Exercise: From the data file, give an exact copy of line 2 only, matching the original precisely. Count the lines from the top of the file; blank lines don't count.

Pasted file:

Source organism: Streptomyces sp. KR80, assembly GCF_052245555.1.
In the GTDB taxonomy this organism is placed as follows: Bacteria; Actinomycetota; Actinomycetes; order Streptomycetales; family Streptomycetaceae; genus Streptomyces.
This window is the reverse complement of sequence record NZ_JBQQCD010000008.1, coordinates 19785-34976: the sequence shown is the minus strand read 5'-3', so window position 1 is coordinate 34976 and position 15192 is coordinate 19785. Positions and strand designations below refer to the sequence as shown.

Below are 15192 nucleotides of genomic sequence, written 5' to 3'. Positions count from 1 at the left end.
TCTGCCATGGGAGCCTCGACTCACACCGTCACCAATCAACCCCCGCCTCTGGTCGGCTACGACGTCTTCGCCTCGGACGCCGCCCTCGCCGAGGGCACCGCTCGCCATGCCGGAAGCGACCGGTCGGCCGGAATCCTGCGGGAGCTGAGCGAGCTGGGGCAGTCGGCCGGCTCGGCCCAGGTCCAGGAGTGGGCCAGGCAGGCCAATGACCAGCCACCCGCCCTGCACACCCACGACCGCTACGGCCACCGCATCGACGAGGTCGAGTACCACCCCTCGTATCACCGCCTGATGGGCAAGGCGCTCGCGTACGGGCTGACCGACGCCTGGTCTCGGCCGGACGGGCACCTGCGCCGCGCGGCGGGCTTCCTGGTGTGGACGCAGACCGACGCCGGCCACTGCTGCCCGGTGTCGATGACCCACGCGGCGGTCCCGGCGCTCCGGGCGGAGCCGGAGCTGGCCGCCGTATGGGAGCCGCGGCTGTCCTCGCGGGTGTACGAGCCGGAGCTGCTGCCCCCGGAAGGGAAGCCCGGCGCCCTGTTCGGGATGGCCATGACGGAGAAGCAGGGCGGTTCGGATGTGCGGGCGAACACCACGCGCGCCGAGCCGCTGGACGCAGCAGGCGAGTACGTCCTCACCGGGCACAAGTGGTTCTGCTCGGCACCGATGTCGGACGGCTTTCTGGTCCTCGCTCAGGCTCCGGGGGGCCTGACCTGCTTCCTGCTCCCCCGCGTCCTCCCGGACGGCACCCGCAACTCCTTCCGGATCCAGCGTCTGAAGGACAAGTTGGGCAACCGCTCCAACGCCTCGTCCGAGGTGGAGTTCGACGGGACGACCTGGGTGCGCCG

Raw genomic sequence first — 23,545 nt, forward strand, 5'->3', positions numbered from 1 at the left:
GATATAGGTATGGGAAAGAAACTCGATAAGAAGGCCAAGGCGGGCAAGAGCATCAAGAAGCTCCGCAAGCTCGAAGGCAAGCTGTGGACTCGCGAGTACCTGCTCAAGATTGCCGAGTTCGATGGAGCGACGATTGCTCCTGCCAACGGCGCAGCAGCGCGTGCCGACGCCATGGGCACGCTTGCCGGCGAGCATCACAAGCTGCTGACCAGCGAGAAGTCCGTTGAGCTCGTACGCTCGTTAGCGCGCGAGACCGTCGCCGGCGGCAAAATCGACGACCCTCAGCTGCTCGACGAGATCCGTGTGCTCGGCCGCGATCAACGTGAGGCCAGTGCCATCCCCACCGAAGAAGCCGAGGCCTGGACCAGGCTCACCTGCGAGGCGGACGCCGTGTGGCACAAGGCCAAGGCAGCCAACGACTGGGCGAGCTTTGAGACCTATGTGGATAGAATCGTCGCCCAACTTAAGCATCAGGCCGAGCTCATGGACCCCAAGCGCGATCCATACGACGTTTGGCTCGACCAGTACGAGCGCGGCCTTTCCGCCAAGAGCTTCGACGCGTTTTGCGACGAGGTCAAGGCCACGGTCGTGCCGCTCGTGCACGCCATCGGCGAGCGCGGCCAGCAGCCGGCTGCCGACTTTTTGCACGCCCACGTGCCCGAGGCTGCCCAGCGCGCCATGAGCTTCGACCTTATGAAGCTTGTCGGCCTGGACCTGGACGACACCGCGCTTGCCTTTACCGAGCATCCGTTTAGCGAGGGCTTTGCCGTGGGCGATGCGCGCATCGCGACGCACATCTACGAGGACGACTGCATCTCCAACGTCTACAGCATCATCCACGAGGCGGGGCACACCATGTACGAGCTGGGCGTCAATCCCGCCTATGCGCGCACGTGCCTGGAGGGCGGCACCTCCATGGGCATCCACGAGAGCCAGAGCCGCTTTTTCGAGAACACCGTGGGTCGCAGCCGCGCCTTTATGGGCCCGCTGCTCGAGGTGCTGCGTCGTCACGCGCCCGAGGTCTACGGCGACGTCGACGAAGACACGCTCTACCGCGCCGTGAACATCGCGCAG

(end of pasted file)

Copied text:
In the GTDB taxonomy this organism is placed as follows: Bacteria; Actinomycetota; Actinomycetes; order Streptomycetales; family Streptomycetaceae; genus Streptomyces.